I would like to say that I admire your determination and dedication to working on your degree while raising your young family!
      I, too, love class participation and listening and engaging with a really great prof, but, like you, I am not able (nor do I want..) to uproot my family to move from our home to the city (this would be completely impractical, highly disruptive and not something we want to do at all). When I found out about the UVIC program, I was delighted: many of the BSW and MSW students work in the SW field already (or are working in another area), often have other committments like family and work, and are busy people, but all have a strong desire to complete their BSW/MSW.
      I found the readings to be relevant and highly engaging. I chose the distance BSW program because the program is flexible enough that I could work it in well with family life and other committments, on my own schedule.
      I’ve met many, many SWs (especially women with families) who graduated through the UVIC program because it allowed them to live where they live, be with their families, and continue their work and regular routines. I call that accessible, quality post secondary education!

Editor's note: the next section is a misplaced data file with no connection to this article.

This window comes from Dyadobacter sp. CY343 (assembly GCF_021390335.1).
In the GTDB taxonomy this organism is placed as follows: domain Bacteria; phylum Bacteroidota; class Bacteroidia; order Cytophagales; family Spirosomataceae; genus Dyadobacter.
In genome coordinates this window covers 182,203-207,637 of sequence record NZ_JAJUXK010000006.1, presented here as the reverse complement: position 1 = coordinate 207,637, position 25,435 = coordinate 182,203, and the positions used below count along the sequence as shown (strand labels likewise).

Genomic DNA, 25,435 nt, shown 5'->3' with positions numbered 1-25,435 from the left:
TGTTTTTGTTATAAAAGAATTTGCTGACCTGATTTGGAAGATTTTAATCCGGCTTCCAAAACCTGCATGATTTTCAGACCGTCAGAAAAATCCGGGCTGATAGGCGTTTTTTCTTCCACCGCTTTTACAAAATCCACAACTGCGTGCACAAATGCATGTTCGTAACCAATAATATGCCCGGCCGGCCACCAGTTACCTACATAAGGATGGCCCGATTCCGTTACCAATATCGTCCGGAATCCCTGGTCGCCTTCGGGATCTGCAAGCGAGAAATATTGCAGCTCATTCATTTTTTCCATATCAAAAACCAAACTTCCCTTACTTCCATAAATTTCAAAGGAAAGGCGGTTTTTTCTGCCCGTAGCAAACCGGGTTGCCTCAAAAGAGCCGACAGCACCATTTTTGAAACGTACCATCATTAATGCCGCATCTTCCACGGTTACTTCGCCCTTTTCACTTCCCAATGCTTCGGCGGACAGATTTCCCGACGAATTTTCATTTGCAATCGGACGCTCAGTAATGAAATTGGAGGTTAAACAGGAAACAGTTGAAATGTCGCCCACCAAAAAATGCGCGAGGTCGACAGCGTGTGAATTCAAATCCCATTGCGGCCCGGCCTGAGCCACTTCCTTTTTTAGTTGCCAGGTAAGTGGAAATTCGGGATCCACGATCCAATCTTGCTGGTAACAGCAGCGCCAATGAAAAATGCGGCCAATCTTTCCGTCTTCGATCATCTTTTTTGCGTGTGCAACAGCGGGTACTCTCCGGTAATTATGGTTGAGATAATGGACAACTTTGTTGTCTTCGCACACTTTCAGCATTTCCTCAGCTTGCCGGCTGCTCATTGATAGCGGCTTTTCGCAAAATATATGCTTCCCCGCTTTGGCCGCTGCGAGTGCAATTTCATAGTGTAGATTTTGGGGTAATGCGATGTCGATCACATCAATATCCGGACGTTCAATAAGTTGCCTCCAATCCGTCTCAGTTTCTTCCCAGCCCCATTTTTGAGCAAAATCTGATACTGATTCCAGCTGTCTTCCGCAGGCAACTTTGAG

The best to you on your academic path,


  11. Vanessa Barokas
    Dec 09, 2013 @ 20:41:51

    Hi Tammy,
    I really enjoyed reading your blog.
    Do allow guest bloggers?
    I look forward to hearing back from you!


  12. Stephanie Bernardo
    Mar 31, 2014 @ 21:39:28

    Hi, I love your blog. I was accepted for the BSW program starting in May….I am very happy.

    I wanted to ask your opinion regarding course loads. I was told that taking 4 courses in one semester is a lot. I was also told to only take 1 course when going a practicum. What are your thoughts about this? I work part time and only have furry children, so I have free time

    I also wanted to ask your opinion regarding practicums and when to do them. I was thinking of doing 4 courses this summer and then do the 2 practicums back to back while taking 2 courses during each one, then in the last semester, which would be next summer semester, the remaining 4 courses.

    I only need to do 27 units because I took the 200 courses through thompson rivers.

    I hope you do not mind giving me some advice. I would like to pursue a MSW after the BSW, so I want to make sure my grades are high

    Thank you, and keep up the blog



    • learnfromafar
      Apr 15, 2014 @ 05:32:24